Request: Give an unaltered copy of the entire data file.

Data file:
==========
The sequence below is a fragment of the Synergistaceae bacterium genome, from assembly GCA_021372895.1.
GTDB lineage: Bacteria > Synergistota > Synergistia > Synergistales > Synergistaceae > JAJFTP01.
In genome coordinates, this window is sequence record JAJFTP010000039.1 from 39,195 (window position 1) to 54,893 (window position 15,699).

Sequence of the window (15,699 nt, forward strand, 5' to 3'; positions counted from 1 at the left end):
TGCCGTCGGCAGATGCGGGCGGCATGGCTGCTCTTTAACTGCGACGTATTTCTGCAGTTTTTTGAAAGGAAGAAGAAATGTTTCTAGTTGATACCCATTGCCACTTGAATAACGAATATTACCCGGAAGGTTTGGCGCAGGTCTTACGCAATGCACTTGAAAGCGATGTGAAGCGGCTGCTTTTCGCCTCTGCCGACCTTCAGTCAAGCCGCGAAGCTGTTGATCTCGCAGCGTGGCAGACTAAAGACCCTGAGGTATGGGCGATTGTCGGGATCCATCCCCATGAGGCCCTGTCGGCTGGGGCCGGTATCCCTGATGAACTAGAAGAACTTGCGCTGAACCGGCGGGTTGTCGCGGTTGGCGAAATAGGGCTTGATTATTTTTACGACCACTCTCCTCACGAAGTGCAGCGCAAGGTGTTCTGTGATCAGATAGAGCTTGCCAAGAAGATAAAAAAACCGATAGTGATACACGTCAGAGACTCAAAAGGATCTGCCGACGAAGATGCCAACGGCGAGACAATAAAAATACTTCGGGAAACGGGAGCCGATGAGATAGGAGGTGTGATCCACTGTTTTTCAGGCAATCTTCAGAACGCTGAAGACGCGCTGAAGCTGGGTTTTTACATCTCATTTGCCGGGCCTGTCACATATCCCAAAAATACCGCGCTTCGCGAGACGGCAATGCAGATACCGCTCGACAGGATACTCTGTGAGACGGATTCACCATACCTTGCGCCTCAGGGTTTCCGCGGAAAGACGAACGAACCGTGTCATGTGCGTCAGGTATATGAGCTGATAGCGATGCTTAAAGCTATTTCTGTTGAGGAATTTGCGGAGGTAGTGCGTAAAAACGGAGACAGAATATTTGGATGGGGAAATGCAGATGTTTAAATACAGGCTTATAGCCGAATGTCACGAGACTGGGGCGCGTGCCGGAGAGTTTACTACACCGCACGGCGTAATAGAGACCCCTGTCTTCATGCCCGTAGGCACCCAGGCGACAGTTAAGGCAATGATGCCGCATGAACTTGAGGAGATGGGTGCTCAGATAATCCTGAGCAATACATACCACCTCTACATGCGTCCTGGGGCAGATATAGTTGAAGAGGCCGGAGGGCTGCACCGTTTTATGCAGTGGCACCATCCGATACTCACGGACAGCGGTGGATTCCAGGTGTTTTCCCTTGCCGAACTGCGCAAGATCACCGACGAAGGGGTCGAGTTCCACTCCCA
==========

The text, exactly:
The sequence below is a fragment of the Synergistaceae bacterium genome, from assembly GCA_021372895.1.
GTDB lineage: Bacteria > Synergistota > Synergistia > Synergistales > Synergistaceae > JAJFTP01.
In genome coordinates, this window is sequence record JAJFTP010000039.1 from 39,195 (window position 1) to 54,893 (window position 15,699).

Sequence of the window (15,699 nt, forward strand, 5' to 3'; positions counted from 1 at the left end):
TGCCGTCGGCAGATGCGGGCGGCATGGCTGCTCTTTAACTGCGACGTATTTCTGCAGTTTTTTGAAAGGAAGAAGAAATGTTTCTAGTTGATACCCATTGCCACTTGAATAACGAATATTACCCGGAAGGTTTGGCGCAGGTCTTACGCAATGCACTTGAAAGCGATGTGAAGCGGCTGCTTTTCGCCTCTGCCGACCTTCAGTCAAGCCGCGAAGCTGTTGATCTCGCAGCGTGGCAGACTAAAGACCCTGAGGTATGGGCGATTGTCGGGATCCATCCCCATGAGGCCCTGTCGGCTGGGGCCGGTATCCCTGATGAACTAGAAGAACTTGCGCTGAACCGGCGGGTTGTCGCGGTTGGCGAAATAGGGCTTGATTATTTTTACGACCACTCTCCTCACGAAGTGCAGCGCAAGGTGTTCTGTGATCAGATAGAGCTTGCCAAGAAGATAAAAAAACCGATAGTGATACACGTCAGAGACTCAAAAGGATCTGCCGACGAAGATGCCAACGGCGAGACAATAAAAATACTTCGGGAAACGGGAGCCGATGAGATAGGAGGTGTGATCCACTGTTTTTCAGGCAATCTTCAGAACGCTGAAGACGCGCTGAAGCTGGGTTTTTACATCTCATTTGCCGGGCCTGTCACATATCCCAAAAATACCGCGCTTCGCGAGACGGCAATGCAGATACCGCTCGACAGGATACTCTGTGAGACGGATTCACCATACCTTGCGCCTCAGGGTTTCCGCGGAAAGACGAACGAACCGTGTCATGTGCGTCAGGTATATGAGCTGATAGCGATGCTTAAAGCTATTTCTGTTGAGGAATTTGCGGAGGTAGTGCGTAAAAACGGAGACAGAATATTTGGATGGGGAAATGCAGATGTTTAAATACAGGCTTATAGCCGAATGTCACGAGACTGGGGCGCGTGCCGGAGAGTTTACTACACCGCACGGCGTAATAGAGACCCCTGTCTTCATGCCCGTAGGCACCCAGGCGACAGTTAAGGCAATGATGCCGCATGAACTTGAGGAGATGGGTGCTCAGATAATCCTGAGCAATACATACCACCTCTACATGCGTCCTGGGGCAGATATAGTTGAAGAGGCCGGAGGGCTGCACCGTTTTATGCAGTGGCACCATCCGATACTCACGGACAGCGGTGGATTCCAGGTGTTTTCCCTTGCCGAACTGCGCAAGATCACCGACGAAGGGGTCGAGTTCCACTCCCA